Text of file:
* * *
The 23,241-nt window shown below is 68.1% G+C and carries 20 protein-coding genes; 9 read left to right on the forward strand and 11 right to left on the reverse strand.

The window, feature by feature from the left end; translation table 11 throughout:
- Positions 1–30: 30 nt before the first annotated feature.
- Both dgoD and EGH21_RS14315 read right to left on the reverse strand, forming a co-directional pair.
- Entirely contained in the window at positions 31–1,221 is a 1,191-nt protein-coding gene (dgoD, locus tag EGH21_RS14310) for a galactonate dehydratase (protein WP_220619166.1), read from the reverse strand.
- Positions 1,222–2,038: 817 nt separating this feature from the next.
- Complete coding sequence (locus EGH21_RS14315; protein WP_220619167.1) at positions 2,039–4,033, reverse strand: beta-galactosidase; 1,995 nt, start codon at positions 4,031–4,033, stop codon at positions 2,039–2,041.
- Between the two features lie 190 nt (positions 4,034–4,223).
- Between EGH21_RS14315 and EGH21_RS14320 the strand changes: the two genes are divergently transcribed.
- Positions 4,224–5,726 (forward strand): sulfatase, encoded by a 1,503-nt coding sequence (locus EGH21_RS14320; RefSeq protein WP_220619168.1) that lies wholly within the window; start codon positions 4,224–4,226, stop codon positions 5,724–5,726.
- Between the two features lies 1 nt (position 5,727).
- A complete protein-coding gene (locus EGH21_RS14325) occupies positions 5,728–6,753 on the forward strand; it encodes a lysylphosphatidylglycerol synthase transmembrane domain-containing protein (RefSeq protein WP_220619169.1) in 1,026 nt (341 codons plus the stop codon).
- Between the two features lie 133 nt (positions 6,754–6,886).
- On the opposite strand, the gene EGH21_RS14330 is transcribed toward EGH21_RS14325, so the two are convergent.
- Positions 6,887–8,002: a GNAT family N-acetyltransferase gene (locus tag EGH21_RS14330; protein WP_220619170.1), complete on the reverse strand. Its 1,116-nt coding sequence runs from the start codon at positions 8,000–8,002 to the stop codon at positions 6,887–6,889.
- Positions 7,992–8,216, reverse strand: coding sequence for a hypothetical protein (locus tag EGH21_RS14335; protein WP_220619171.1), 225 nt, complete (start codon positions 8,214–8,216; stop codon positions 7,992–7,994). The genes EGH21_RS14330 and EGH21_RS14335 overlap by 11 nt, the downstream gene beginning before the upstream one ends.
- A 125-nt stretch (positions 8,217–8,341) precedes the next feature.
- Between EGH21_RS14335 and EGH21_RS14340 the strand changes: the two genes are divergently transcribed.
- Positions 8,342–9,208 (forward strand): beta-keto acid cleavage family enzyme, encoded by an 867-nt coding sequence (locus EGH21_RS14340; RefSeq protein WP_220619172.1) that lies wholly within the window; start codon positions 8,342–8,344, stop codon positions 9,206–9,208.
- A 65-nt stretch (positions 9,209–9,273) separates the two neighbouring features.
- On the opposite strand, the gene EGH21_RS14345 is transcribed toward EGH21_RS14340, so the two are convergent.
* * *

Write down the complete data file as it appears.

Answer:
The 23,241-nt window shown below is 68.1% G+C and carries 20 protein-coding genes; 9 read left to right on the forward strand and 11 right to left on the reverse strand.

The window, feature by feature from the left end; translation table 11 throughout:
- Positions 1–30: 30 nt before the first annotated feature.
- Both dgoD and EGH21_RS14315 read right to left on the reverse strand, forming a co-directional pair.
- Entirely contained in the window at positions 31–1,221 is a 1,191-nt protein-coding gene (dgoD, locus tag EGH21_RS14310) for a galactonate dehydratase (protein WP_220619166.1), read from the reverse strand.
- Positions 1,222–2,038: 817 nt separating this feature from the next.
- Complete coding sequence (locus EGH21_RS14315; protein WP_220619167.1) at positions 2,039–4,033, reverse strand: beta-galactosidase; 1,995 nt, start codon at positions 4,031–4,033, stop codon at positions 2,039–2,041.
- Between the two features lie 190 nt (positions 4,034–4,223).
- Between EGH21_RS14315 and EGH21_RS14320 the strand changes: the two genes are divergently transcribed.
- Positions 4,224–5,726 (forward strand): sulfatase, encoded by a 1,503-nt coding sequence (locus EGH21_RS14320; RefSeq protein WP_220619168.1) that lies wholly within the window; start codon positions 4,224–4,226, stop codon positions 5,724–5,726.
- Between the two features lies 1 nt (position 5,727).
- A complete protein-coding gene (locus EGH21_RS14325) occupies positions 5,728–6,753 on the forward strand; it encodes a lysylphosphatidylglycerol synthase transmembrane domain-containing protein (RefSeq protein WP_220619169.1) in 1,026 nt (341 codons plus the stop codon).
- Between the two features lie 133 nt (positions 6,754–6,886).
- On the opposite strand, the gene EGH21_RS14330 is transcribed toward EGH21_RS14325, so the two are convergent.
- Positions 6,887–8,002: a GNAT family N-acetyltransferase gene (locus tag EGH21_RS14330; protein WP_220619170.1), complete on the reverse strand. Its 1,116-nt coding sequence runs from the start codon at positions 8,000–8,002 to the stop codon at positions 6,887–6,889.
- Positions 7,992–8,216, reverse strand: coding sequence for a hypothetical protein (locus tag EGH21_RS14335; protein WP_220619171.1), 225 nt, complete (start codon positions 8,214–8,216; stop codon positions 7,992–7,994). The genes EGH21_RS14330 and EGH21_RS14335 overlap by 11 nt, the downstream gene beginning before the upstream one ends.
- A 125-nt stretch (positions 8,217–8,341) precedes the next feature.
- Between EGH21_RS14335 and EGH21_RS14340 the strand changes: the two genes are divergently transcribed.
- Positions 8,342–9,208 (forward strand): beta-keto acid cleavage family enzyme, encoded by an 867-nt coding sequence (locus EGH21_RS14340; RefSeq protein WP_220619172.1) that lies wholly within the window; start codon positions 8,342–8,344, stop codon positions 9,206–9,208.
- A 65-nt stretch (positions 9,209–9,273) separates the two neighbouring features.
- On the opposite strand, the gene EGH21_RS14345 is transcribed toward EGH21_RS14340, so the two are convergent.